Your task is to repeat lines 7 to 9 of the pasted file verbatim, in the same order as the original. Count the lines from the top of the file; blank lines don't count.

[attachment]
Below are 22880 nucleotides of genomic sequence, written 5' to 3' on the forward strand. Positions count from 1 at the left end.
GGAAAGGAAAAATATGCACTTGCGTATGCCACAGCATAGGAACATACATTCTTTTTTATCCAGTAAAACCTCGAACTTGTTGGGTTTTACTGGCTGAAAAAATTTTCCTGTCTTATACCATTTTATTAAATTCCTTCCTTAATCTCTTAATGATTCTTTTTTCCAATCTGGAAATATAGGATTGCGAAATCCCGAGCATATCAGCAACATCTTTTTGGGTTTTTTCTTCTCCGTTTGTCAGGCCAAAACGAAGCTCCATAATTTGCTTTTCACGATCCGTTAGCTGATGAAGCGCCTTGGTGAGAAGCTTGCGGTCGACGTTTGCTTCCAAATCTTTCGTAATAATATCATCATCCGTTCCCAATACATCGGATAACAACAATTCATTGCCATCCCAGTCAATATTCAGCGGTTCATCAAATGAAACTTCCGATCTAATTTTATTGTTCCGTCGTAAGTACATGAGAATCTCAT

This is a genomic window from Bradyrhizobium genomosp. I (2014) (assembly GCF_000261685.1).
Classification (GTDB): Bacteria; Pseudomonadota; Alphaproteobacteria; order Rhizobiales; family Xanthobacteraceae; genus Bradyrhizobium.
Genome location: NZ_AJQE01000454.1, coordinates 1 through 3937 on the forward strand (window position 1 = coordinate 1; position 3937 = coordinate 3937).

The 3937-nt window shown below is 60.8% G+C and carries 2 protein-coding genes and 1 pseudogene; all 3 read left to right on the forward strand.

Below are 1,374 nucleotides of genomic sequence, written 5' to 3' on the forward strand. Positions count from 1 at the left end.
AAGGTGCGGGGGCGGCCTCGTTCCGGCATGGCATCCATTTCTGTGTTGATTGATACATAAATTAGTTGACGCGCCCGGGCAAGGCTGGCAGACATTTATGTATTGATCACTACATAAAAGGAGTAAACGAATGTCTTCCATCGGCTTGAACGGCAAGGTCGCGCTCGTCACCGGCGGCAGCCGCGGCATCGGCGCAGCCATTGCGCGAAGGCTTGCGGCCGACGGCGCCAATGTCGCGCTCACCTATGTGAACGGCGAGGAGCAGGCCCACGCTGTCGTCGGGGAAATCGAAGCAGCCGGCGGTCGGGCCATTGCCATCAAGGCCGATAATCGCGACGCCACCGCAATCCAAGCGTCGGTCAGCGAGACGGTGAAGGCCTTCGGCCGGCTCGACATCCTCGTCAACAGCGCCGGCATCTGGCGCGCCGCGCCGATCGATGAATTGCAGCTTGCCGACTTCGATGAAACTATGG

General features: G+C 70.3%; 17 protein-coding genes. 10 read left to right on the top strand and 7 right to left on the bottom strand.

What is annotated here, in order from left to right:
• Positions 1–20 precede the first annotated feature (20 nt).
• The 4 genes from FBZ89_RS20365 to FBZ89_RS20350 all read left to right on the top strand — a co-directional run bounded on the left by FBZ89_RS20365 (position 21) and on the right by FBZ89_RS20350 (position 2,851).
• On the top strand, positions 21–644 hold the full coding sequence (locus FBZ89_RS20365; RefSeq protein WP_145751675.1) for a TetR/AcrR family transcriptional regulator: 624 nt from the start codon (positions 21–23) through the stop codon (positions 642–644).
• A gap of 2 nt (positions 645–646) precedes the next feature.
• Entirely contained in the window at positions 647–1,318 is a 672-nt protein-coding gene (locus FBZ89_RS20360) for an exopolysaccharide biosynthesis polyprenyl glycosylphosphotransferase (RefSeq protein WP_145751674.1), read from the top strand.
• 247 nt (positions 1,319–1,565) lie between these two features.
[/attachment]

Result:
Below are 1,374 nucleotides of genomic sequence, written 5' to 3' on the forward strand. Positions count from 1 at the left end.
AAGGTGCGGGGGCGGCCTCGTTCCGGCATGGCATCCATTTCTGTGTTGATTGATACATAAATTAGTTGACGCGCCCGGGCAAGGCTGGCAGACATTTATGTATTGATCACTACATAAAAGGAGTAAACGAATGTCTTCCATCGGCTTGAACGGCAAGGTCGCGCTCGTCACCGGCGGCAGCCGCGGCATCGGCGCAGCCATTGCGCGAAGGCTTGCGGCCGACGGCGCCAATGTCGCGCTCACCTATGTGAACGGCGAGGAGCAGGCCCACGCTGTCGTCGGGGAAATCGAAGCAGCCGGCGGTCGGGCCATTGCCATCAAGGCCGATAATCGCGACGCCACCGCAATCCAAGCGTCGGTCAGCGAGACGGTGAAGGCCTTCGGCCGGCTCGACATCCTCGTCAACAGCGCCGGCATCTGGCGCGCCGCGCCGATCGATGAATTGCAGCTTGCCGACTTCGATGAAACTATGG

General features: G+C 70.3%; 17 protein-coding genes. 10 read left to right on the top strand and 7 right to left on the bottom strand.